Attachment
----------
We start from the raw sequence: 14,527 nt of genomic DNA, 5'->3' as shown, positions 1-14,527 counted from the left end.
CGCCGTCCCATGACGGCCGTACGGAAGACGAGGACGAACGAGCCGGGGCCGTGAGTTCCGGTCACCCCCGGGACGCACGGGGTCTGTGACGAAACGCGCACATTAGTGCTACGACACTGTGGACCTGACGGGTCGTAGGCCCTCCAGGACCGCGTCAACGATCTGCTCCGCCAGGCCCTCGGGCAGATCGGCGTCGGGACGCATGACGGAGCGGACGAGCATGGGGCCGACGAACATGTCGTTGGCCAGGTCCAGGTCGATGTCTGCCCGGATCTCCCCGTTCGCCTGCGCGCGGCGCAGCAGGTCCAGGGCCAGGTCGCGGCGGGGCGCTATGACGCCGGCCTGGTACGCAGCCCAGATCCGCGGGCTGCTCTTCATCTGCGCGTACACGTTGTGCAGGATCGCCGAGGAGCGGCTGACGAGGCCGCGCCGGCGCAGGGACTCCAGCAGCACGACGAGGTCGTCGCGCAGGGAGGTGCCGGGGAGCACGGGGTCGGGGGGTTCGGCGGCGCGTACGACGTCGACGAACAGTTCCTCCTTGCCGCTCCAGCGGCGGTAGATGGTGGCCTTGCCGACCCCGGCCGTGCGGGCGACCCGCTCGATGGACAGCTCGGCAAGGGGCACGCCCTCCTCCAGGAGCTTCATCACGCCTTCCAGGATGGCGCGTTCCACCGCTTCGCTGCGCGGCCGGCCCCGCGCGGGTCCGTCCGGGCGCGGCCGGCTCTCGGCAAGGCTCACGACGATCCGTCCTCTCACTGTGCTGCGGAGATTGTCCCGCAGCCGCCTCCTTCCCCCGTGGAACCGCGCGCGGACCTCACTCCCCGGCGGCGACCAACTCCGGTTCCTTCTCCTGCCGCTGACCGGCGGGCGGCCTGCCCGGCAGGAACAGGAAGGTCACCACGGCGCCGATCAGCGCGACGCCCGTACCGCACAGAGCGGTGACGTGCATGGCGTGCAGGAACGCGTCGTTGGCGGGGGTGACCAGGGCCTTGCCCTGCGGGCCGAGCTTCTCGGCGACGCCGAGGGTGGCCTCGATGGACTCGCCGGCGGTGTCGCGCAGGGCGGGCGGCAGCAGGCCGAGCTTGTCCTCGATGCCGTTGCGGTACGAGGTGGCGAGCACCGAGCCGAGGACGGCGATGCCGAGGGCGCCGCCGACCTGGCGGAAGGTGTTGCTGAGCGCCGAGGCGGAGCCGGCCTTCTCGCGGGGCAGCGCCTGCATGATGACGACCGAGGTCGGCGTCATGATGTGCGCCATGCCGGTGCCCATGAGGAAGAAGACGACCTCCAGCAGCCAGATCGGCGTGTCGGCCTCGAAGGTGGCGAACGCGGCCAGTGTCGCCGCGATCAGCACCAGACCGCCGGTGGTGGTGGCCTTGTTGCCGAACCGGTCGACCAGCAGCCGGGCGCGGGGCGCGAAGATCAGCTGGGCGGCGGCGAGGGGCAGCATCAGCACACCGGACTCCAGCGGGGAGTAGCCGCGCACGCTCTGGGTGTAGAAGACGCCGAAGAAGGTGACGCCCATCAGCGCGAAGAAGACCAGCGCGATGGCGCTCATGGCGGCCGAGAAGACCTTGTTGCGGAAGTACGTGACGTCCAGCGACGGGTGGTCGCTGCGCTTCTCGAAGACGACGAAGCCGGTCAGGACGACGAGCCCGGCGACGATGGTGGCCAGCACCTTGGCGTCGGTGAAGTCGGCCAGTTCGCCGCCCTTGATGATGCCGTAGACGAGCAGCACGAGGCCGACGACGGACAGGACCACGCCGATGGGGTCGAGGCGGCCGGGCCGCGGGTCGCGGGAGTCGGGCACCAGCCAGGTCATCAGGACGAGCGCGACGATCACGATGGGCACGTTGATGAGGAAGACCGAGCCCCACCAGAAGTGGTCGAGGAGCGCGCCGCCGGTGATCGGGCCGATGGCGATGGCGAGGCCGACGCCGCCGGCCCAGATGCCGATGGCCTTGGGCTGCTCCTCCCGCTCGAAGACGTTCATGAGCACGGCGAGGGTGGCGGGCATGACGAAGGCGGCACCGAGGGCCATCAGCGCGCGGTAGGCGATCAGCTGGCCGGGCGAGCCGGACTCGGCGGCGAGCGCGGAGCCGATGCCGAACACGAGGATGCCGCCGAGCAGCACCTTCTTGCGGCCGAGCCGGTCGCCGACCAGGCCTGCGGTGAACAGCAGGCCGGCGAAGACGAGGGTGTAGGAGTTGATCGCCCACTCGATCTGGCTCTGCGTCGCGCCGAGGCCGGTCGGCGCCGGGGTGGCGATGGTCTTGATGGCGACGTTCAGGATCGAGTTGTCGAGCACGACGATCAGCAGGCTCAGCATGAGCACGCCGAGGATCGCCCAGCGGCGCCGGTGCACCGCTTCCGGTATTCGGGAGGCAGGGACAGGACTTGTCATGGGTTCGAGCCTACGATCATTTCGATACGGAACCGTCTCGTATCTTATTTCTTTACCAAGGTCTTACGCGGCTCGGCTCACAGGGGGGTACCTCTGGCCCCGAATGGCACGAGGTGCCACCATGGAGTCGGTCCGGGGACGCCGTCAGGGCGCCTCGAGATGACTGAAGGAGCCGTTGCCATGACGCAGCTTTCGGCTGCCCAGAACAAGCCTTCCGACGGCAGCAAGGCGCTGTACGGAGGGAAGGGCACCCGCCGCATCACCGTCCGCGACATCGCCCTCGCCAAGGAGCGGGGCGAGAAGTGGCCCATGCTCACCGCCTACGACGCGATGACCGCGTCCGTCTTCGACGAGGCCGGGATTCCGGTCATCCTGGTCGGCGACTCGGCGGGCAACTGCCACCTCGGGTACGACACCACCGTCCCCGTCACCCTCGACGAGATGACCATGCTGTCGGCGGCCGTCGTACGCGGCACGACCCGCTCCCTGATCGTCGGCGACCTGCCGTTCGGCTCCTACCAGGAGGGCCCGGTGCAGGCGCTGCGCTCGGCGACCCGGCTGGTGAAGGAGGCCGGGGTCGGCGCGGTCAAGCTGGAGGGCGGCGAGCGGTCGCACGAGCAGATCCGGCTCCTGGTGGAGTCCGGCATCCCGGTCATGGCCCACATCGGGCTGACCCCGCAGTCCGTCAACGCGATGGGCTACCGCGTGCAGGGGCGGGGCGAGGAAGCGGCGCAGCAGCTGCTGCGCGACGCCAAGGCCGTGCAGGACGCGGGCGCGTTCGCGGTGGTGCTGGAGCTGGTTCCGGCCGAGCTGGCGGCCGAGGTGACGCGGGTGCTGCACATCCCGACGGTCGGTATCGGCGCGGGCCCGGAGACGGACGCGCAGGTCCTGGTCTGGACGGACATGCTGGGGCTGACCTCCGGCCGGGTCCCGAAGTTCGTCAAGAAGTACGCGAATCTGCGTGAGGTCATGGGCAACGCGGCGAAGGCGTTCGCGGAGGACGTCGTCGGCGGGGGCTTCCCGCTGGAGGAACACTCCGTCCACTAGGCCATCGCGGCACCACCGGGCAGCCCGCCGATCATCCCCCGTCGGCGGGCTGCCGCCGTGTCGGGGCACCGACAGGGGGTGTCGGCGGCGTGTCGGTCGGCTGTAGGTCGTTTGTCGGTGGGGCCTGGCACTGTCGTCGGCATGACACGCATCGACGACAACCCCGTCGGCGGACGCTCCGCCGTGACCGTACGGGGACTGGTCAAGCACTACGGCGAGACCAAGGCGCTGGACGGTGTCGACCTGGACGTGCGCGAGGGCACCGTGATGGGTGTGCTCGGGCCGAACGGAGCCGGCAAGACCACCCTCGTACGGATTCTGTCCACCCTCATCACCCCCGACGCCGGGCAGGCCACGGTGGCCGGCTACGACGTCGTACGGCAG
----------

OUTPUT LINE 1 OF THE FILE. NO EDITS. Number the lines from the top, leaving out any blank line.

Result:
We start from the raw sequence: 14,527 nt of genomic DNA, 5'->3' as shown, positions 1-14,527 counted from the left end.